Her generous donations made possible an extensive construction in the Monastery. In a short time there had been built the Western building with the All Saints Church; the Savior Cathedral, the Eastern Orlov building with cells for the brethren; the Northern building with the Elevation of the Cross Church; and the Southern building with the Burning Bush hospital church. In 1841, the bell tower was erected designed by the famous architect Carl Rossi. All the churches had been decorated with an unprecedented splendor. The Monastery’s sacristy housed a great many richly decked vestments, vessels, crosses, arcs and other articles that had been gifted by czars, emperors, patriarchs and famous benefactors, many ancient documents, manuscripts and old printed books, and old relics and monuments.
On December 25, 1833, the Synod granted all Yuriev monastery’s Father Superiors the permission to carry a crosier with a sulok.
Another set of restoration works took place in the late 19th – early 20th centuries. Monastery then had a free hotel for pilgrims, a hospital and an almshouse.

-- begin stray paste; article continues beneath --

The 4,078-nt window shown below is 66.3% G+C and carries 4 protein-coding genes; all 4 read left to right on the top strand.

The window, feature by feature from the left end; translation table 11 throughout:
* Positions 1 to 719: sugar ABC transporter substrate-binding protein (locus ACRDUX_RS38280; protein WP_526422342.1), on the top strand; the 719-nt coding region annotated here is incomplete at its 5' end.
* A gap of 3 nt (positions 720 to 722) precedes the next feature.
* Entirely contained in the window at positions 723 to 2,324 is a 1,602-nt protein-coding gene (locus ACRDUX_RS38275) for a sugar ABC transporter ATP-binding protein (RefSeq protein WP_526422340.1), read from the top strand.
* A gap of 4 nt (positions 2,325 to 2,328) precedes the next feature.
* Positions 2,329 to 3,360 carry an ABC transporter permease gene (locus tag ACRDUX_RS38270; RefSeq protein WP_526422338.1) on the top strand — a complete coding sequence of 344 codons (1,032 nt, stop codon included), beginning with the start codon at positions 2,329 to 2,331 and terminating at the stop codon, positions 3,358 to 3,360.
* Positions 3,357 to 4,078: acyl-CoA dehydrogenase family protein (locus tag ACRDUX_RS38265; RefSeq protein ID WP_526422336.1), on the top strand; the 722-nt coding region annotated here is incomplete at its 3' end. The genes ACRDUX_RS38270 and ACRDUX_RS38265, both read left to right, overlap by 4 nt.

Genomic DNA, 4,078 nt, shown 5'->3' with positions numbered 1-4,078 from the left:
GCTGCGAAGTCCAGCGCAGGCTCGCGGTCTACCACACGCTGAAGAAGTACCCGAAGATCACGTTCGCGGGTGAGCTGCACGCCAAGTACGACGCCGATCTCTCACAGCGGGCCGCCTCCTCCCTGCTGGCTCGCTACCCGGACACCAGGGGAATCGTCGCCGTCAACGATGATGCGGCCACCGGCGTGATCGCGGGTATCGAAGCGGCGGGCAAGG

Even though the latest glory of the Monastery during the Synodal perios was linked to the Archmandrite Fotiy there had been within that period another three ascetic Father Superiors – Ss. Pavel Koniuskevich and Filaret Drozdov and priest-martyr Iuvenaly Maslovsky.
On December 15, 1921, a telegram was received from Trotsky about the expropriation of the Monastery’s material possessions. In the fall of 1924, five Yuriev Monastery’s churches were still active, but by 19 2 8 it was only one, and in 1929 the Monastery was abolished. During 1920-30 it was ravaged and looted. During World Was II it housed German and Spanish troops. After the war, its territory had been occupied by a post office, a technical school, a college, a museum; there also found refuge people left without roof over.
On December 25, 1991, thanks to Bishop of Novgorod Lev’s efforts, the Yuriev Monastery was restituted to the Church. At that time several families were living there beside a technical professions school, a dormitory and artist studios. The churches lacked iconostases, the domes of the Savior’s Cathedral were ruined, the layout of the buildings had been changed, the garden had been long since neglected, the entire territory was full of debris and garbage.
The Synod order of October 2, 1993, reestablished the Monastery. In a short time, the Northern building with the Elevation of the Cross Church was has been repairedб and the Divine Liturgy began to be celebrated in the Monastery again. Restorations of the Orlov and Southern brethren buildings soon followed. The Peryn monastery began to be resurrected as a small secluded monastery. In 2004 there was opened the Novrorod Religious School and the restoration of the beheaded Savior Cathedral commenced. In 2009, great scale repair-and-renewal operations began.